The first challenge is to consider the optimal order in which to present them. Unless your department has rules about this (e.g., always present the recommended option last), you’ll want to think about which order makes the most persuasive case in the particular briefing at hand. Then you need to get to work on the pros and cons of each option.3
Writing the Pros and Cons
It’s surprising how little guidance all the “how to do briefings” books give on this topic of how to write the pros and cons. Most start and stop with an implicit instruction to “list the pros and cons”. Based on our research and experience, we have crafted a number of guidelines that are addressed in our publications and briefing courses. But we list them here briefly:
- know what your reader (or department) expects. The rest doesn’t matter if it contradicts what your reader thinks the pros and cons should be about and how they should be written.
- the biggest mistake many BN writers make in this section is to try to steer the reader towards their preferred option in a pretty heavy-handed way. There’s plenty of time to do that – you get to conclude with your “recommended option”, remember. True, the entire note should present analysis and evidence that logically concludes with the recommended option. But if the note reads as one long advertisement for why your option represents policy awesomeness, and all else are policy-fails waiting to happen, you may risk your credibility.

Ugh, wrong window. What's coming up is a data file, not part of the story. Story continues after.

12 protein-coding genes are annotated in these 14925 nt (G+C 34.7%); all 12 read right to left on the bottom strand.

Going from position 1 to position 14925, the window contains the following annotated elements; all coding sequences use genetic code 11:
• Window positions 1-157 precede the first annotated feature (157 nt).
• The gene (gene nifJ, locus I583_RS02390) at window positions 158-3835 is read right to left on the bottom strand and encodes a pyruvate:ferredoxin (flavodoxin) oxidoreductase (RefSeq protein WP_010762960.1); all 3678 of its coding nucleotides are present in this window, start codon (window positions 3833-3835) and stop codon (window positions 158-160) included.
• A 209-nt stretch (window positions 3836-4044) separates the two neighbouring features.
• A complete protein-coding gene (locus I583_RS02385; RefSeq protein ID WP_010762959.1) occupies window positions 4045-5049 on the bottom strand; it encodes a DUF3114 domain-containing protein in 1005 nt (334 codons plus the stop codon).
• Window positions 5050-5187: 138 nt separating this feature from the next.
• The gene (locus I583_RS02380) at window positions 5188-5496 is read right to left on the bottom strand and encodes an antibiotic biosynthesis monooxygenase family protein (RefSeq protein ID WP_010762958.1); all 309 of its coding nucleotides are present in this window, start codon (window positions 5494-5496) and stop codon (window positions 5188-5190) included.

- consider this section as the opportunity to appear even-handed and magnanimous. Even if you sing the praise of the options you’ve rejected, your recommended option should still shine through if your analysis is any good. In order to achieve this, try this little trick: when writing the pros of any option, adopt the perspective that that option is your favourite. (This will be easy for your preferred option, but adopting this perspective for every option will make it easier to come up with good, objective pros for every option). Say to yourself: “I love this option, and I’m going to list all the reasons why adopting it it would be the smartest thing the Minister has ever done.” What do the people who support this option have to say about it? Why do they like it so much, what arguments support doing this and what great things will happen if it’s adopted? Do this for every option.